Circumcision and HIV discussion.

Circumcision and UTIs.



  1. Frank

    “I realize his future sex life is none of my business. I realize it may be odd that as a mother, I am worried about it. But, I am his mother. I loved and worried about him as a baby. I love and worry about him now that he is a child. I will love and worry about him until the day that I die- perhaps even after.”

    I don’t find it that odd. What I find more odd and more perverse, is how many mothers I hear who circumcised their sons because they “preferred the look of a circumcised penis or found it more appealing sexually.” That is the truly sick part. It’s a massive double standard. Could you imagine a man basing his sexual preferences on his daughter? I hope my daughter grows up to have large breasts like my wife? We’ll buy her implants for her 16th if she’s flat chested. Thank you for your bravery.

    • Dawn Babcock Papple

      It’s nice when men come out of the woodwork to comment. There’s no reason for Everything Birth to have so few men involved. BIRTHING itself is done by the female, but it’s nice when men take an active interest in children and their infancy.

  2. K

    Hi Dawn, I read with interest all your articles and I feel compelled to comment on this one. I have two sons ( 6.9 YO and 4 MO ) and being a Hindu we have not put our sons to any of these troubles since it’s not practiced in this part of the world. I hope that you understand that what’s happened is already beyond our control and to worry about possible implications is just not going to be helpful in any way. Everything will be taken care of by god. Thanks

  3. The circumcised man’s frenulum is just a remnant of a highly innervated ridged band that ran around the inside of his foreskin near the tip. If the frenulum is a circumcised man’s “G-spot” the ridged band is an intact man’s “G-area” conferring not just “more sensitivity” but a “symphony of sensation”, changing not just his ability to reach orgasm, but the pleasure he enjoys – and confers – on the way.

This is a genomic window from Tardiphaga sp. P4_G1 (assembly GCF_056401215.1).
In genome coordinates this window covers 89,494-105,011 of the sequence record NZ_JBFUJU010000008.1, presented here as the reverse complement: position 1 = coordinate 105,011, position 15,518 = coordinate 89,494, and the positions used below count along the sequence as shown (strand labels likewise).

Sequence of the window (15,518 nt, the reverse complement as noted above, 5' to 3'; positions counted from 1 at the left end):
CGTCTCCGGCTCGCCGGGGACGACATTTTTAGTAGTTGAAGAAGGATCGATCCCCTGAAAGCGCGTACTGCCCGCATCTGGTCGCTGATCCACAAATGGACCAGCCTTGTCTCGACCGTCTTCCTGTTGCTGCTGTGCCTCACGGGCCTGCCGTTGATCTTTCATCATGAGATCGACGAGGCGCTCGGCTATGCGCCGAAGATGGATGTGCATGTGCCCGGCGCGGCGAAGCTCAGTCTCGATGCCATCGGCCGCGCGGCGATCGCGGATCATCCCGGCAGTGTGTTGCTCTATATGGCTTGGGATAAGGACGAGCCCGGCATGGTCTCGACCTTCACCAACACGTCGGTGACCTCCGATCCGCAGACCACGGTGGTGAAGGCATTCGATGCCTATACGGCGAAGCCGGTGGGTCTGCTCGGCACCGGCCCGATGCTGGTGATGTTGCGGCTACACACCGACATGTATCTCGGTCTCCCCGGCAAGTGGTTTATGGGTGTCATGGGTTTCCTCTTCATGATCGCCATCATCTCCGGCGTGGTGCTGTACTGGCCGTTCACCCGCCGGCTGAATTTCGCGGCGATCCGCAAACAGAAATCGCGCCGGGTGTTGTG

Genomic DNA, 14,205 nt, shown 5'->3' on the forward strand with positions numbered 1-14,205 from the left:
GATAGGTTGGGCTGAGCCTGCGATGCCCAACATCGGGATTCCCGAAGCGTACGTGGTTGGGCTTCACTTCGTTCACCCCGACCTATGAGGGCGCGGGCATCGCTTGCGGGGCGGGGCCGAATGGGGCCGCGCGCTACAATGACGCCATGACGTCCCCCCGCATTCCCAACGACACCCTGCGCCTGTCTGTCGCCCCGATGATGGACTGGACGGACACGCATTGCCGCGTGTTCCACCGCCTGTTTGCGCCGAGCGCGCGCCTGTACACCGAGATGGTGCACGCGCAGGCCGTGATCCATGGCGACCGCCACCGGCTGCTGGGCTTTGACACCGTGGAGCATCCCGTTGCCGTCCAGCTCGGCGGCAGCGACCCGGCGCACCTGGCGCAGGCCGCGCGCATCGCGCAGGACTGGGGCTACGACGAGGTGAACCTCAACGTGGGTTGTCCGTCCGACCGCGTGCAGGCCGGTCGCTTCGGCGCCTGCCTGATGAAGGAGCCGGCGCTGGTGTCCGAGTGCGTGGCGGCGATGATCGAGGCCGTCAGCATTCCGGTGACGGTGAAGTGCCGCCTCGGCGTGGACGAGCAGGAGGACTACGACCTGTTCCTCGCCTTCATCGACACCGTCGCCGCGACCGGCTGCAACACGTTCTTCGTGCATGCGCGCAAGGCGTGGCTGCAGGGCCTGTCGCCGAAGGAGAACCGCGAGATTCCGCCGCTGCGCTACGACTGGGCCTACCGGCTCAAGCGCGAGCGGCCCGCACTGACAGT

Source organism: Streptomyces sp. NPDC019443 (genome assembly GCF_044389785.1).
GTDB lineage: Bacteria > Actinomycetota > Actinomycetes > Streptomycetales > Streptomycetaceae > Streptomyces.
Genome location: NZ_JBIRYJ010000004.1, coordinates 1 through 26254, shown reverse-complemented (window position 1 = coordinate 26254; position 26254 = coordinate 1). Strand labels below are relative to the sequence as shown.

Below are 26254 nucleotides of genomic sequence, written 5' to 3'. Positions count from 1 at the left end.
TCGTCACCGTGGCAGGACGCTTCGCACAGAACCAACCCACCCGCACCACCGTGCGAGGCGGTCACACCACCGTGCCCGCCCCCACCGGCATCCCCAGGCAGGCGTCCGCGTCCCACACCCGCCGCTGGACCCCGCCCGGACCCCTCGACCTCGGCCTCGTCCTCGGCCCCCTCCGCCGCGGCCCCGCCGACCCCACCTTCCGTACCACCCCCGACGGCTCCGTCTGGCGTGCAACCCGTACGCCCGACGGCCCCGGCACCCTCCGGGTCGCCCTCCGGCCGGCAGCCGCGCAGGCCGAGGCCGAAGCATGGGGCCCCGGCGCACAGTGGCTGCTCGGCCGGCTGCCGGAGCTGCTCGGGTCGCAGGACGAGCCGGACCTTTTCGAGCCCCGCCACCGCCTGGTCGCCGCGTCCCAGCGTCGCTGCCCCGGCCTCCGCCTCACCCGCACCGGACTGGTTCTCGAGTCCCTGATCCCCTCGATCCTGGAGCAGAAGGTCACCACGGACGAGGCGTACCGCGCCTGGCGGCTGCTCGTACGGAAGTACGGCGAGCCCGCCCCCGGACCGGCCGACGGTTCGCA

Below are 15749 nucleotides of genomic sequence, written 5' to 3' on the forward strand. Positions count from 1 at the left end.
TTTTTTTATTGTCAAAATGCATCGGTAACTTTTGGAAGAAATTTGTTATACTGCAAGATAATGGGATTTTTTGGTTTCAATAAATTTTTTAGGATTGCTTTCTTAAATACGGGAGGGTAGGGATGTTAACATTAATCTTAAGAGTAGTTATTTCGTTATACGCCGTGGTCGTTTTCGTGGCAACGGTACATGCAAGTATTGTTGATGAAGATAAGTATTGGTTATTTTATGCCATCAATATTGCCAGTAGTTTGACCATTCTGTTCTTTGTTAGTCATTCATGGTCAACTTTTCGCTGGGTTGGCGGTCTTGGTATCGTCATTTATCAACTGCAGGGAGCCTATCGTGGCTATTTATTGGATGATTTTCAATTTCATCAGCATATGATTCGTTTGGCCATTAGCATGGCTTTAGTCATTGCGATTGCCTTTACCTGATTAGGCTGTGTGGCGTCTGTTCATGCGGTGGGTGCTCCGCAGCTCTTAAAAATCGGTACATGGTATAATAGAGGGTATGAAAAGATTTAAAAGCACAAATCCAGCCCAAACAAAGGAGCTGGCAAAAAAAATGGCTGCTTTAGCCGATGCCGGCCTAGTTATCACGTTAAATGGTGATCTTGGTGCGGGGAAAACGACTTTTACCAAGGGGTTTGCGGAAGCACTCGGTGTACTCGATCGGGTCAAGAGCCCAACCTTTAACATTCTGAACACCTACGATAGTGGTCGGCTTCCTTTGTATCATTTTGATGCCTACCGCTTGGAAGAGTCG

A new study out of Denmark, done with scientific rigor by Frisch et al., confirms Bollinger et al.’s findings. It has been attacked by circumcision advocates and Frisch has vigorously defended it. (See http:/

    Don’t berate yourself ahead of time. Most circumcised men seem to have adequate sex lives. Bring your son up to be a considerate man and he will be a considerate lover, which is of more value long-term than any particular configuration of his equipment.

  4. Amy

    Don’t beat yourself up too much over your decision to circumcise your boy, especially not over anything Bollinger publishes (his “scientific” methods and conclusions in past studies have been suspect, to be generous, although I didn’t delve too much into the study you cited).
    Compared to this Bollinger study of 300 men, there was a recent Australian study of over 10,000 men showing the opposite — that circumcised men were less likely to report erectile dysfunction. You can read the whole study here:
    There’s naught that you can do about your son’s circumcision status now, but it’s good to know that, the chances are, you did him no harm, and actually some good.

    • Dawn Babcock Papple

      I do appreciate your kindness. The study you provided didn’t mention how it was funded. The study seemed to focus more on varied demographics more than circumcision. As you know, once you start adding variables the study is less clear. Also, the journal that it was published in uses these guys: to get their ads/funding for the journal. Look at the clients they work with. :/ Bollinger from my perspective uses very direct science. I’m curious as to what you’re referring to, because I’m very open to all facts. Thanks again for your kindness.